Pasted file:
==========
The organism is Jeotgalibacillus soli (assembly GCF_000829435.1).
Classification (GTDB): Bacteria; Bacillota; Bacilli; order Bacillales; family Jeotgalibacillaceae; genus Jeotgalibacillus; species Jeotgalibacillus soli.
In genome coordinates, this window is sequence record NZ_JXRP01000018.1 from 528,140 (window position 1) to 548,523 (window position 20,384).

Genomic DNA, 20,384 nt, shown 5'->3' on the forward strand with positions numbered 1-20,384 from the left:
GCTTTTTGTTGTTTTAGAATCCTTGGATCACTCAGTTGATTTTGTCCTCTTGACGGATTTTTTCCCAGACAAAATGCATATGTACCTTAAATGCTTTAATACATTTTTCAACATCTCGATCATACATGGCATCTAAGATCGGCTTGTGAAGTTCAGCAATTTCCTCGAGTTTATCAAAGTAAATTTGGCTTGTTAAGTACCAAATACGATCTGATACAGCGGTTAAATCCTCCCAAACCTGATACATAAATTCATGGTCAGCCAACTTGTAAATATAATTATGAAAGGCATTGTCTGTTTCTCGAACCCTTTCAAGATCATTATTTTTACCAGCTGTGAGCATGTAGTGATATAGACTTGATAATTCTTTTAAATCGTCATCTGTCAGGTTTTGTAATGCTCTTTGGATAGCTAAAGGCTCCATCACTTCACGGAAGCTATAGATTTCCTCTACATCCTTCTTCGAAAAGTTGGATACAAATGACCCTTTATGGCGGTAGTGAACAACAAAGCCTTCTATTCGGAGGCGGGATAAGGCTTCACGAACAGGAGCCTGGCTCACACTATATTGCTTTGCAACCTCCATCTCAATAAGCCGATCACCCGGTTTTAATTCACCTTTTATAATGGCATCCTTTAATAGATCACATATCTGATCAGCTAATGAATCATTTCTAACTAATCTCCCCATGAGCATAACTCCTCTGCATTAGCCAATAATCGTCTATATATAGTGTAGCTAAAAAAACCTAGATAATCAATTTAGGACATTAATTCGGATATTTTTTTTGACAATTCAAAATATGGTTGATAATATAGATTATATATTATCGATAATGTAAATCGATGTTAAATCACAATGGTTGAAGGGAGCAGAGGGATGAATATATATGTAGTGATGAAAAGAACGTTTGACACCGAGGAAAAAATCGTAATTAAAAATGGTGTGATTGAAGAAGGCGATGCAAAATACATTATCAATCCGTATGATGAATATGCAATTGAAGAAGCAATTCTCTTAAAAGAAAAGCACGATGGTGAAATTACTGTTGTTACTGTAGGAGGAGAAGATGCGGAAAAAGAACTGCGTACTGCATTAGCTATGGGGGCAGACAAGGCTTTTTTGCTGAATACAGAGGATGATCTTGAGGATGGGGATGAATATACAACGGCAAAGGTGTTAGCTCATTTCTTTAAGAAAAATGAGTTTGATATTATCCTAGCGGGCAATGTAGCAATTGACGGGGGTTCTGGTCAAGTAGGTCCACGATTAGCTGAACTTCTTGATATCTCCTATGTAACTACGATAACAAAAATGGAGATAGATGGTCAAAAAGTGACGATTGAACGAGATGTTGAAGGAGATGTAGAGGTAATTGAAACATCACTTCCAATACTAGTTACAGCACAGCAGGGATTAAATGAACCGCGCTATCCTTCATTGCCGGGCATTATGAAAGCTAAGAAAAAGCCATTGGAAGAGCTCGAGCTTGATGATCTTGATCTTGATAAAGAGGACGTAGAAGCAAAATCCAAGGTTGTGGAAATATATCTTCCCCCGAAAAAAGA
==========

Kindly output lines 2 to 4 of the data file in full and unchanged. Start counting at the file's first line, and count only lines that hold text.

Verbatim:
Classification (GTDB): Bacteria; Bacillota; Bacilli; order Bacillales; family Jeotgalibacillaceae; genus Jeotgalibacillus; species Jeotgalibacillus soli.
In genome coordinates, this window is sequence record NZ_JXRP01000018.1 from 528,140 (window position 1) to 548,523 (window position 20,384).

Genomic DNA, 20,384 nt, shown 5'->3' on the forward strand with positions numbered 1-20,384 from the left: